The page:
New composite materials made by Gore are being used in printed circuit boards for computers. the Gore company does research in polymer science that has resulted in new adhesives, sealants and coatings. Gore-Tex is used in a variety of protective clothing. in some instances they can replace vinyl or rubber suits and because of its breathability provide greater comfort. Clean room garments are made of this fabric and could be worn by conservators in situations were dirt, water or mold are serious problems. Gore-Tex can be heat sealed. This makes an infinite number of shapes possible. in addition to the fabric used for these garments, a new stretch Gore-Tex fabric is also now available.
Another material used by industries is the Gore-Tex valve stem packing material. This material may be a solution to some packing problems. the microporous nature of Gore-Tex has led to extensive filtration applications. It has been used for filtration in industry to reduce air pollution. It can filtrate plant gas streams containing corrosive chemicals like sulfuric acid and strong alkaline solids. Those interested should contact W.L. Gore and Associates through the information given at the beginning of this article.
In paper conservation, we use a specific form of Gore-Tex. We use laminates of Gore-Tex expanded PTFE film and nonwoven fabrics. the nonwoven fabric used is made by Dupont and called "Sontara". Sontara spunlaced fabric is a textile composed of fibers entangled in an unbonded structure. There are no resin binders or interfiber bonds in the fabric. Sontara is composed of 100% polyester fiber. Sontara is similar in breaking strength to finished cotton sheeting and has good resistance to tearing. It retains approximately 75% of its strength when wet. the following classes of compounds have little or no effect on the strength of Sontara: alcohols, halogenated hydrocarbons, ketones, or water. Benzene does cause a moderate strength loss. Sontara has a good resistance to aqueous solutions of acids and alkalis.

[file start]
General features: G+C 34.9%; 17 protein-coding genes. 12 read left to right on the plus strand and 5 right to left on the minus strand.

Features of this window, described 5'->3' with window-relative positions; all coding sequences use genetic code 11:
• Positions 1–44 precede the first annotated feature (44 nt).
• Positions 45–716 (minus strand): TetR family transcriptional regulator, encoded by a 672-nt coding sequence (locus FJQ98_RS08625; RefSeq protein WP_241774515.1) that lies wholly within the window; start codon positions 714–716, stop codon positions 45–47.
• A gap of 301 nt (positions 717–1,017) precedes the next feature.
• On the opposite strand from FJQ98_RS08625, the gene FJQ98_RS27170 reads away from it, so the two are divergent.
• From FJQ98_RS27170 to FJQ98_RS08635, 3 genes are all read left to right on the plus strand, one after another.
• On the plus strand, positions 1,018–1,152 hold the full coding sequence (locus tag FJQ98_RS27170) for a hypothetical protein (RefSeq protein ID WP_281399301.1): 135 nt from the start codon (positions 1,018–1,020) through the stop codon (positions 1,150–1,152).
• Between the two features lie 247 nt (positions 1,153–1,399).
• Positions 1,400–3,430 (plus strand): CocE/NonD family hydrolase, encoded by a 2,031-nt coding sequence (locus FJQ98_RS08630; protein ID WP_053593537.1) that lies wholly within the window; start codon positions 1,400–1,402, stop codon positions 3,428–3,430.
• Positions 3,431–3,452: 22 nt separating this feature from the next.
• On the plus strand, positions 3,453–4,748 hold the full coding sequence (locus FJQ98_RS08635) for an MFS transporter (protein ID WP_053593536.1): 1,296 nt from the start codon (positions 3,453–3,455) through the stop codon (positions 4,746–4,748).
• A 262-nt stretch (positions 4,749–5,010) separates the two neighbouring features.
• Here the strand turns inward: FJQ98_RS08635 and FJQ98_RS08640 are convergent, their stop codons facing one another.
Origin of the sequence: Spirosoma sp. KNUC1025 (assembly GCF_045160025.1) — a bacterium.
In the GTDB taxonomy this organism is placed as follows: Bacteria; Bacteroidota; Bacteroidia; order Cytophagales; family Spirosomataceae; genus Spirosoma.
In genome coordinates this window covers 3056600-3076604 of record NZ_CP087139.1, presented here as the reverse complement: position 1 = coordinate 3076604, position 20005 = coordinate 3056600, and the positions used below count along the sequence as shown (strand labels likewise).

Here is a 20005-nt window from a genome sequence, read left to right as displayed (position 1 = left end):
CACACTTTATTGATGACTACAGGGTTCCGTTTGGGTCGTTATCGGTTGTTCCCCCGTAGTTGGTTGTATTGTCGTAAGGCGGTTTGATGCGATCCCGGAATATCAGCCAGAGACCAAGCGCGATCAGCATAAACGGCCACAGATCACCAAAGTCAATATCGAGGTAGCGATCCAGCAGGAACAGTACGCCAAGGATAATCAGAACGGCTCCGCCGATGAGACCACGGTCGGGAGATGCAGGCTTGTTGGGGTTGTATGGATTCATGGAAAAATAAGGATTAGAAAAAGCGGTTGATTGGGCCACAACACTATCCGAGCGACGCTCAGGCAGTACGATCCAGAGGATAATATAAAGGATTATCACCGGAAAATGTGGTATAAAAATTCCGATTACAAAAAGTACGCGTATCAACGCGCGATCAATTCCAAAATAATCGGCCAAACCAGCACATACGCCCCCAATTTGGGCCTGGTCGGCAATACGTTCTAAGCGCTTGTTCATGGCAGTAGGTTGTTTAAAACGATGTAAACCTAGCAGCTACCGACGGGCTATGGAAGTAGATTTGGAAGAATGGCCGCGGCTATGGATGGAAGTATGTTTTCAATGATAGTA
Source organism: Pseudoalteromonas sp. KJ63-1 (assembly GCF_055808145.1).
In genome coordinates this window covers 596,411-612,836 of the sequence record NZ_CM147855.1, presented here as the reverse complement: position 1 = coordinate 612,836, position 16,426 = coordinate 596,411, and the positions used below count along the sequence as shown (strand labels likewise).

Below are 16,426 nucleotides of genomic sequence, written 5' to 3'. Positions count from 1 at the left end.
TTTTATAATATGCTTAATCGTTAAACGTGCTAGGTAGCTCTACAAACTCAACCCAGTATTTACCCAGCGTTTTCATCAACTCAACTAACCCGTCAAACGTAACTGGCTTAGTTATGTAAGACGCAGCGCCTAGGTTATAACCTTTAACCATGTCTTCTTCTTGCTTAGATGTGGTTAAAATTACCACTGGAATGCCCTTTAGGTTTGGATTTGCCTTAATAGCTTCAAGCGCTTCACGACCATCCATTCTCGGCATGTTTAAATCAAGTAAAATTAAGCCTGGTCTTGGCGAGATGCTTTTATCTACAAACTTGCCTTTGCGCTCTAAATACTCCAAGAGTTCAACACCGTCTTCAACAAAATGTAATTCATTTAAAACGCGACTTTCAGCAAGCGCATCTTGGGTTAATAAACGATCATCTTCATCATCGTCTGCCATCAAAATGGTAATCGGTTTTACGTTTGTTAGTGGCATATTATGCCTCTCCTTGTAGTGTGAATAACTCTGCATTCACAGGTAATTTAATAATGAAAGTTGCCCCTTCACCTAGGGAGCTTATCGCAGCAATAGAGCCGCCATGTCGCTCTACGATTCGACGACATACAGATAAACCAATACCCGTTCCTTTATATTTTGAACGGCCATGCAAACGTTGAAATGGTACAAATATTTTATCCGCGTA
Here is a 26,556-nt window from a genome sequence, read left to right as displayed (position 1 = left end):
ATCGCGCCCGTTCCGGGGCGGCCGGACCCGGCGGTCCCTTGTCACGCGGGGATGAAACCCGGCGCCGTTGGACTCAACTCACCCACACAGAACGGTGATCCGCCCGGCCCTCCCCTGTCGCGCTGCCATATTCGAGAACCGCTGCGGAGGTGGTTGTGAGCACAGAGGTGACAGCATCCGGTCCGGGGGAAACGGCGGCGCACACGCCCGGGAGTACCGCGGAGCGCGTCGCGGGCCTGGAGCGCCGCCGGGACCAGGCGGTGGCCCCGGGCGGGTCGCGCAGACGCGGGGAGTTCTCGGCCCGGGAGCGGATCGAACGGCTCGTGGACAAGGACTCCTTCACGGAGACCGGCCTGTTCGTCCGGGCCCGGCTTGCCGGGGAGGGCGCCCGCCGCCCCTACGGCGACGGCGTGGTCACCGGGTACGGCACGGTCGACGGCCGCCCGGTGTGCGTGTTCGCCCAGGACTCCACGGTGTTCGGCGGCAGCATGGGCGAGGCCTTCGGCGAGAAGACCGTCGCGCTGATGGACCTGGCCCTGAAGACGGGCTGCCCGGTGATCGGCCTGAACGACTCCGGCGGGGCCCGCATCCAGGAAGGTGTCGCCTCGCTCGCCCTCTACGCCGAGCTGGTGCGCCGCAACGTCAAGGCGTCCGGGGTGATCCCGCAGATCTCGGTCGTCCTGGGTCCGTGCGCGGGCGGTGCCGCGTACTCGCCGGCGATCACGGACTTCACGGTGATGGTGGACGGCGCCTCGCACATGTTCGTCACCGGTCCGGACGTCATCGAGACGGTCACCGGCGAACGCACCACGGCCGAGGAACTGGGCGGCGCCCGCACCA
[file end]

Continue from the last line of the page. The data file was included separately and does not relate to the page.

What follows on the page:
The Sontara fabric is bonded to the Gore-Tex film with a process that includes heat, so no additional adhesive is in the material we use. It is composed only of a thin film of Gore-Tex that has been attached to the fabric Sontara. White Gore-Tex, it should be noted, has no colorants in it. Pigments can be added to Gore-Tex to color it but white is the color of the basic material.
Conservators are often faced with the problem of evaluating substitutes for materials. There is a material that is similar to Gore-Tex expanded PTFE, but is not an acceptable substitute. That material is polyvinyl difluoride, or PVDF. It is a fluoropolymer and the carbon chains in fluoropolymers are not completely fluorinated. Some of the carbons, up to 50%, are bonded to halogens or hydrogen. the presence of hydrogen makes the PVDF susceptible to dehydrohalogenation, or the removal of hydrogen and halogens from adjacent carbons in the chain giving off chemically active materials. This increases the potential for degradation. Also, PVDF is soluble in some conventional solvents.